Meanwhile, this lull has given me pause to reflect on the less savoury jobs I’ve had in my life. Strangely enough, most of them have been centred around customer service. From this we’ll conclude that I generally suck at people. Don’t argue with me. I do.

Job 1. Charcoal chicken shop. Time of employment: 3.25 hours

Do you have any idea how HOT it is in a chicken shop? Do you have any idea how heavy a rack of chickens is when they’re all raw, before they load them up onto the rack for roasting? Neither did I. My poor little flimsy 15-year old arms couldn’t quite cope, and I dropped the whole pole of pale wrinkly little squidgy smelly chickens into the ash and coals, covering them in black dust and turning myself into some kind of camouflaged warpainted black-faced child, complete with sweat streaks and bright white eyes of terror. The evil demented shop owner tried to get out of paying me my $17 for the days’ work, given I had cost him a rack of chickens. My dad went and yelled at him though. He showed him. Bastard.

 

Don’t they look cute and cosy all snuggled up together over the fire?

Job 2. Checkout chick. Time of employment: 1 year – 4 hrs per week = $20

Wow. I said WOW. Can you even believe the cash I was raking in? I trotted up to the local IGA two afternoons after school each week, to earn the princely sum of $20. There was a girl who worked there full-time, and we used to glare at each other in mutual disrespect, because I refused to take her lectures on the importance of the job seriously. Eventually I got into trouble because I couldn’t say no to selling whipped cream bulbs to all the local school boys who came in. How could I? They were cute! I pretended I had NO idea they weren’t using them to help their dear mothers bake cakes.

Useful for dispensing cream and …. ??

 

 Job 3. Pizza Hut call centre: Time of employment – 18 months

This was possibly the worst of the lot. I’ve never been abused or sworn at so much in my life as I have over pizza. And, as I’m pretty good and bad with confrontation at the same time, I never managed to deal with it properly. We were supposed to put them straight through to the managers, but because that’s exactly what these losers wanted; ‘My pizza’s late. Put me through to the manager’, that’s exactly what I refused to do. Oops. I was very cold and polite and tried to sort it out for them, but HATED the disrespect from people over pizza. I can recall on more than one occasion saying ‘Dude – it’s a PIZZA. Stop swearing at me.’ I’d be stubborn and pigheaded with them on the phone, but when I hung up I was usually shaking. When I eventually got really jaded by the job I’d just wait long enough until they swore, and then I’d hang up on them. I was allowed to do that. When someone asked if I was interested in applying for any Supervisor roles I said HELL NO – they ONLY get to talk to all the sweary angry people, all day. Like I said, me and people. Not a great combination.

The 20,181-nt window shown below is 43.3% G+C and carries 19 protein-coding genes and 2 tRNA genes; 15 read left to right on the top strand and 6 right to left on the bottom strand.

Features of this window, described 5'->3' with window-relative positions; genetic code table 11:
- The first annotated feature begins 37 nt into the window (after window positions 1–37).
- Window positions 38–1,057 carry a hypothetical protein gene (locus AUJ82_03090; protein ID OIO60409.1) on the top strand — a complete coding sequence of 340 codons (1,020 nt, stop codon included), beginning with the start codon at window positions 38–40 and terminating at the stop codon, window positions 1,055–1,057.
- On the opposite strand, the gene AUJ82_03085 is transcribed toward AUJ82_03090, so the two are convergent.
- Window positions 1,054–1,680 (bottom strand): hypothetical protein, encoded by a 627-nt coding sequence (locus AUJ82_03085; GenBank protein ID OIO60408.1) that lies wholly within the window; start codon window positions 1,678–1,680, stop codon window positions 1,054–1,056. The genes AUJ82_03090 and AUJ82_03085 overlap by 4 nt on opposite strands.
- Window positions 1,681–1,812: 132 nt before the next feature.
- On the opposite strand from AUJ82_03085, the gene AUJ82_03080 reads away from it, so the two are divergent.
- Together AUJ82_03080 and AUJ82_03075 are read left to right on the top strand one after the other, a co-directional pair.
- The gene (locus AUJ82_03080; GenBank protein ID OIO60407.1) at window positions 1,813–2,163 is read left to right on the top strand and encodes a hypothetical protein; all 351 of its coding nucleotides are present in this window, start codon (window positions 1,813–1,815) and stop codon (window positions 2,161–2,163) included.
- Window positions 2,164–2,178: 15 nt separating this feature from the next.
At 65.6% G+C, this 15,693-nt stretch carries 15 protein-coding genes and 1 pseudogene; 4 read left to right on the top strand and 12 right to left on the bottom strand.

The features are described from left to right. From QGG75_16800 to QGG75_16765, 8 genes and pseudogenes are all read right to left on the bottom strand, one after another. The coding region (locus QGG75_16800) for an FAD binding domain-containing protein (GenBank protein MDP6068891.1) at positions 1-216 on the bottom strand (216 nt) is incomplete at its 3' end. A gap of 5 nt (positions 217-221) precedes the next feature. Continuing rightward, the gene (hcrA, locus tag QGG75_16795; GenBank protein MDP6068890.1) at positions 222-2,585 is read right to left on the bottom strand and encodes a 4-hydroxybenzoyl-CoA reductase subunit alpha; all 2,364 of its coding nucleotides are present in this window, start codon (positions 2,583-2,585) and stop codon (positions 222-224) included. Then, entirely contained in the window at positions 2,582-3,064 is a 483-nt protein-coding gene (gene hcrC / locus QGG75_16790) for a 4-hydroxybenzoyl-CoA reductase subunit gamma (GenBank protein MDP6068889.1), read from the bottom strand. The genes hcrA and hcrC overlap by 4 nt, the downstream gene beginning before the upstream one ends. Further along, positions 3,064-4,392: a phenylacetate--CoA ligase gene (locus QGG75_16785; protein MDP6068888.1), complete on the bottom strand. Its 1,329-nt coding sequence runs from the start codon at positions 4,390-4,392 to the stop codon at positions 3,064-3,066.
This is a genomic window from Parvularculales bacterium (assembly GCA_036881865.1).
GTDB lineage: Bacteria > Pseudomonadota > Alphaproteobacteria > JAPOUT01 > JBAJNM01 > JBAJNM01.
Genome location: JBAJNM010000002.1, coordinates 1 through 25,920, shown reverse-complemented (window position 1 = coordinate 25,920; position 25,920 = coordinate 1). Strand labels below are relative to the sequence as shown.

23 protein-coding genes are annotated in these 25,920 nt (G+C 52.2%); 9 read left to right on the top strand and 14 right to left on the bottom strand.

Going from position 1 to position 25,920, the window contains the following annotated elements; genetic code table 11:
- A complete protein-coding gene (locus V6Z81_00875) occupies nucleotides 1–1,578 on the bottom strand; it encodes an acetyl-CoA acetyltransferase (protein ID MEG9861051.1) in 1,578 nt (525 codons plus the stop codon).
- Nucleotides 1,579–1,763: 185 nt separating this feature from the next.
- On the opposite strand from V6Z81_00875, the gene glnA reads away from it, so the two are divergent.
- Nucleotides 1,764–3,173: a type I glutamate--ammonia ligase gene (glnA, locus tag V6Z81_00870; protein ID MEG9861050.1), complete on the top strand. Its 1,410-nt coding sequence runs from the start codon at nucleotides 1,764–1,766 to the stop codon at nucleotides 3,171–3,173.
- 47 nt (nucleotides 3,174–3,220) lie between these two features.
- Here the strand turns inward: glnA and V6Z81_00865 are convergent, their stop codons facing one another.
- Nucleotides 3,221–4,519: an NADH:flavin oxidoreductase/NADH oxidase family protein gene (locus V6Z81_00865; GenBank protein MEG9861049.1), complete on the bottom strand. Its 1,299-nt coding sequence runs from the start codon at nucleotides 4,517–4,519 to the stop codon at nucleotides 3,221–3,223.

This actually exists in the UK. Want to watch me vomit and die of heart failure at the same time??

Job 4. Black Stump – waitressing: Time of employment – 18 months? 

We had fun here – ‘At the Slack Dump, we’re Famous for our mistakes.’ I was a waitress,  my brother was a waiter, and my then boyfriend worked behind the bar. There was a good crowd of people there for a while and we did plenty of time at the pub after closing time. We were united by our horror at the appalling quality of the food we served at unnecessarily high prices. It was a good place for old people who wanted a ‘home-cooked’ style meal with their (frozen and boiled) corn on the cob, jacket potato, steak (generally overcooked and left to dry out on the bain marie) and cookie-cutter peas and carrots, but otherwise, we couldn’t really understand why people would come. But come they did, and the tips were GREAT. I was a pretty good waitress, and I banked all my pay and just lived off the tips. I went to a 21st one night at the last minute in my ‘Famous’ shirt – a black polo with big ugly orange lettering splashed across the chest (with additional splatters of sour cream). It was an awesome party, but you’ll be surprised to hear I did not pick up that night.

My next job was in publishing while I was still studying at uni, and I thought it was AWESOME to be going off to a proper desk while all my friends were trying not to get bailed up at service stations each night. I had officially arrived in GROWN-UP LAND.

What was your worst job ever? Does customer service really suck, or am I just a princess?

Come and take a seat in The Lounge. Add your link below. Tell us about your work tales of woe.